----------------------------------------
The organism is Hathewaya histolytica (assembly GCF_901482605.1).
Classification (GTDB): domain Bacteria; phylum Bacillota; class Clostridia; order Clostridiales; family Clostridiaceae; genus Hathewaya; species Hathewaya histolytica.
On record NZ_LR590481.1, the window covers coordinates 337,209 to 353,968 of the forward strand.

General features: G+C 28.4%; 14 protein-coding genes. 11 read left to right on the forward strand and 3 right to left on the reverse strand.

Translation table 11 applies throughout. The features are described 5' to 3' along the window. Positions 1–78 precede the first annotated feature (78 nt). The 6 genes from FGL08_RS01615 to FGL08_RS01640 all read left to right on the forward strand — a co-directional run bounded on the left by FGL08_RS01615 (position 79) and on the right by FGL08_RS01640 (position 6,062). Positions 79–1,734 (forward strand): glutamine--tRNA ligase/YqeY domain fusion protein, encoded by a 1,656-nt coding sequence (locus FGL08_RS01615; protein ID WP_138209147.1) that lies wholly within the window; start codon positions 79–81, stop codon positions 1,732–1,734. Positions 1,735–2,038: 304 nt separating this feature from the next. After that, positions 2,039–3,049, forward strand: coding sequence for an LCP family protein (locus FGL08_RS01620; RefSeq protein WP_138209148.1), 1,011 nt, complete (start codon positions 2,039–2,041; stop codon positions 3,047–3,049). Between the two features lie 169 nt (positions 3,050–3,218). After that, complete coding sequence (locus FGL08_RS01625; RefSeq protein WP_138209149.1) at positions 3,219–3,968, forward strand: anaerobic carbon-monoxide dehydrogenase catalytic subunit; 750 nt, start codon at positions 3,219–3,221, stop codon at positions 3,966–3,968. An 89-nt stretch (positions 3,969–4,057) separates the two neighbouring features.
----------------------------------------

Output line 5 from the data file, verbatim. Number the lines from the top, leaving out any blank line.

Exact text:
Translation table 11 applies throughout. The features are described 5' to 3' along the window. Positions 1–78 precede the first annotated feature (78 nt). The 6 genes from FGL08_RS01615 to FGL08_RS01640 all read left to right on the forward strand — a co-directional run bounded on the left by FGL08_RS01615 (position 79) and on the right by FGL08_RS01640 (position 6,062). Positions 79–1,734 (forward strand): glutamine--tRNA ligase/YqeY domain fusion protein, encoded by a 1,656-nt coding sequence (locus FGL08_RS01615; protein ID WP_138209147.1) that lies wholly within the window; start codon positions 79–81, stop codon positions 1,732–1,734. Positions 1,735–2,038: 304 nt separating this feature from the next. After that, positions 2,039–3,049, forward strand: coding sequence for an LCP family protein (locus FGL08_RS01620; RefSeq protein WP_138209148.1), 1,011 nt, complete (start codon positions 2,039–2,041; stop codon positions 3,047–3,049). Between the two features lie 169 nt (positions 3,050–3,218). After that, complete coding sequence (locus FGL08_RS01625; RefSeq protein WP_138209149.1) at positions 3,219–3,968, forward strand: anaerobic carbon-monoxide dehydrogenase catalytic subunit; 750 nt, start codon at positions 3,219–3,221, stop codon at positions 3,966–3,968. An 89-nt stretch (positions 3,969–4,057) separates the two neighbouring features.